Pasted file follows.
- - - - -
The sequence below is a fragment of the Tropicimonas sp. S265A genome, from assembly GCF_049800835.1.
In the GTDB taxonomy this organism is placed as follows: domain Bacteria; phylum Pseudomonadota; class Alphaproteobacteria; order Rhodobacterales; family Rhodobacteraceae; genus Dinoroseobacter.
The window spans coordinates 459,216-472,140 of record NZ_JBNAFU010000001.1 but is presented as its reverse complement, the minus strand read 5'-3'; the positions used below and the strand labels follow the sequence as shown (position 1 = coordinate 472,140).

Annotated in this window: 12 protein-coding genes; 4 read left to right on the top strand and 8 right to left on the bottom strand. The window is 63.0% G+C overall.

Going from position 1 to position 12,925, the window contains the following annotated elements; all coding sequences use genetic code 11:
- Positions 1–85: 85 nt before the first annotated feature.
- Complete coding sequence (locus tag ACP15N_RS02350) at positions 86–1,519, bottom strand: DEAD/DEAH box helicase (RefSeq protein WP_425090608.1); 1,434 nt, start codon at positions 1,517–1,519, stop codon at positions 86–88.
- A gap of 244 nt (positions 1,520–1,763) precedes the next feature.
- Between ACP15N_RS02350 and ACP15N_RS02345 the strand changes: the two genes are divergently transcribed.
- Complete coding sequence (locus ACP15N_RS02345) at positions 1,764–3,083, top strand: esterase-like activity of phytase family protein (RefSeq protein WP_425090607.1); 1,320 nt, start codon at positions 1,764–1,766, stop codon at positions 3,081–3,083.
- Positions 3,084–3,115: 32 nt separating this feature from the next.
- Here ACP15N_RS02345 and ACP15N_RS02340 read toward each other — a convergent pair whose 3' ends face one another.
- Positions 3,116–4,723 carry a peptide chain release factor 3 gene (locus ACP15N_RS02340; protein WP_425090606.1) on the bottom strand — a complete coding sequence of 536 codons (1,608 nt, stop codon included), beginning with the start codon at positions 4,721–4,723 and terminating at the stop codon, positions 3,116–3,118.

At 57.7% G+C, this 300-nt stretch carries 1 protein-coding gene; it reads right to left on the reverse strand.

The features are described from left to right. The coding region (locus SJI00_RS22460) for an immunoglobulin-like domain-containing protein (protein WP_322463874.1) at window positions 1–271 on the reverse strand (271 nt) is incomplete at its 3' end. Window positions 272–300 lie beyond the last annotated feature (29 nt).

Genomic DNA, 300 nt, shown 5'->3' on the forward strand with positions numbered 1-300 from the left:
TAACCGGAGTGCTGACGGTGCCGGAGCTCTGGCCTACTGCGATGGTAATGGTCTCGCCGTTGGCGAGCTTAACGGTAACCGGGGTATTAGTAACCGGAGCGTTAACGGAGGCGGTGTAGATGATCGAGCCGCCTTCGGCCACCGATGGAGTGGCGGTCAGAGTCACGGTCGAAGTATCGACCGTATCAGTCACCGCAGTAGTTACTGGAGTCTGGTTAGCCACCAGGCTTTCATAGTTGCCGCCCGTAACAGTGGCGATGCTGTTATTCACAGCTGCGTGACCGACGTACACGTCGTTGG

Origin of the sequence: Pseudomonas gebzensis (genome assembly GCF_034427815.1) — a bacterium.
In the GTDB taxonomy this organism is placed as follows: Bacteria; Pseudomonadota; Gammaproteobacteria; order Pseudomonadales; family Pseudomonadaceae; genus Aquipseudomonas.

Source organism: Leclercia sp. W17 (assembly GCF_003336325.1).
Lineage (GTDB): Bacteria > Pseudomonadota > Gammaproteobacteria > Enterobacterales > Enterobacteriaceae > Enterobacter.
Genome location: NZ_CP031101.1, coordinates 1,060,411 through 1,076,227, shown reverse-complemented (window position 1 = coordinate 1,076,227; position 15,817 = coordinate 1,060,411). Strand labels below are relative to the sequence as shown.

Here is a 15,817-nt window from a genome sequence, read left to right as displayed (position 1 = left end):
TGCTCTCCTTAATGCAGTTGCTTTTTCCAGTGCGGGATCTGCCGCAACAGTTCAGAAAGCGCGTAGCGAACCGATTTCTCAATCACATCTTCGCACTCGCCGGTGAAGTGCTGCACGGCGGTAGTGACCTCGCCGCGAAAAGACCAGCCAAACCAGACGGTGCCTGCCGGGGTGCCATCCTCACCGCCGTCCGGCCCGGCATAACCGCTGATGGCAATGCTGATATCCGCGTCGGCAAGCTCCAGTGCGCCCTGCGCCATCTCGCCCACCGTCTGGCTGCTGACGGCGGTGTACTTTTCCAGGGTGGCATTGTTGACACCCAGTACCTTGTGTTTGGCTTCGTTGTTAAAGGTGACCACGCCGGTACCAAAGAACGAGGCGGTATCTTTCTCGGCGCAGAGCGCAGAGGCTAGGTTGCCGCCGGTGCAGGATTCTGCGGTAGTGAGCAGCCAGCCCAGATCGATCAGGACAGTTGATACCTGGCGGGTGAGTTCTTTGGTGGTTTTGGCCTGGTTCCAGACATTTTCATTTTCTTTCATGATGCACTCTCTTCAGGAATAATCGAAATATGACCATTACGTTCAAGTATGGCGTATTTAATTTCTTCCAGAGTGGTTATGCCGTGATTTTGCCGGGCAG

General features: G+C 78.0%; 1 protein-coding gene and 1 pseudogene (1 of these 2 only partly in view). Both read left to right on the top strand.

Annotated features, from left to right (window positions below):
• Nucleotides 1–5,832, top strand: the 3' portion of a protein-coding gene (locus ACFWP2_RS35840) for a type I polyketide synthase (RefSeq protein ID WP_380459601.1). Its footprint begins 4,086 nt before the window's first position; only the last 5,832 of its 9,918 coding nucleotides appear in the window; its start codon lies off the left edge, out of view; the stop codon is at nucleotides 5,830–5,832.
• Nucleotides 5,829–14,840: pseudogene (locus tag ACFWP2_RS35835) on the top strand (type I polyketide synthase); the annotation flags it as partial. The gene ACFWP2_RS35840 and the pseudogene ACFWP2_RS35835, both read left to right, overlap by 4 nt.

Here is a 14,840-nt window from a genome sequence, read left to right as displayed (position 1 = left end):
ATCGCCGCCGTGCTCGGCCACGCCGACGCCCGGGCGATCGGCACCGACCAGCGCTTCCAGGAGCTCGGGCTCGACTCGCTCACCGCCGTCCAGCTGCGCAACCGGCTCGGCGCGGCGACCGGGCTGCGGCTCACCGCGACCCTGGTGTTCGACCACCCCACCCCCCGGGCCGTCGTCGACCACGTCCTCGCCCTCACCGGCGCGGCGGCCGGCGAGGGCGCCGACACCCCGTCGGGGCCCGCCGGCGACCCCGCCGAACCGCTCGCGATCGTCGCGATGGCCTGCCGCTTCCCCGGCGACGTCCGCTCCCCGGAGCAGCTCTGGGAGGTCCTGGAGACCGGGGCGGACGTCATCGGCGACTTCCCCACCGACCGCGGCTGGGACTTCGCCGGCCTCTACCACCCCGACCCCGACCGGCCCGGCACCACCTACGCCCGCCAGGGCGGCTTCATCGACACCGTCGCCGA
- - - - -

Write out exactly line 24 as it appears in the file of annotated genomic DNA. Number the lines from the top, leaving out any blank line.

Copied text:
TGCTCTCCTTAATGCAGTTGCTTTTTCCAGTGCGGGATCTGCCGCAACAGTTCAGAAAGCGCGTAGCGAACCGATTTCTCAATCACATCTTCGCACTCGCCGGTGAAGTGCTGCACGGCGGTAGTGACCTCGCCGCGAAAAGACCAGCCAAACCAGACGGTGCCTGCCGGGGTGCCATCCTCACCGCCGTCCGGCCCGGCATAACCGCTGATGGCAATGCTGATATCCGCGTCGGCAAGCTCCAGTGCGCCCTGCGCCATCTCGCCCACCGTCTGGCTGCTGACGGCGGTGTACTTTTCCAGGGTGGCATTGTTGACACCCAGTACCTTGTGTTTGGCTTCGTTGTTAAAGGTGACCACGCCGGTACCAAAGAACGAGGCGGTATCTTTCTCGGCGCAGAGCGCAGAGGCTAGGTTGCCGCCGGTGCAGGATTCTGCGGTAGTGAGCAGCCAGCCCAGATCGATCAGGACAGTTGATACCTGGCGGGTGAGTTCTTTGGTGGTTTTGGCCTGGTTCCAGACATTTTCATTTTCTTTCATGATGCACTCTCTTCAGGAATAATCGAAATATGACCATTACGTTCAAGTATGGCGTATTTAATTTCTTCCAGAGTGGTTATGCCGTGATTTTGCCGGGCAG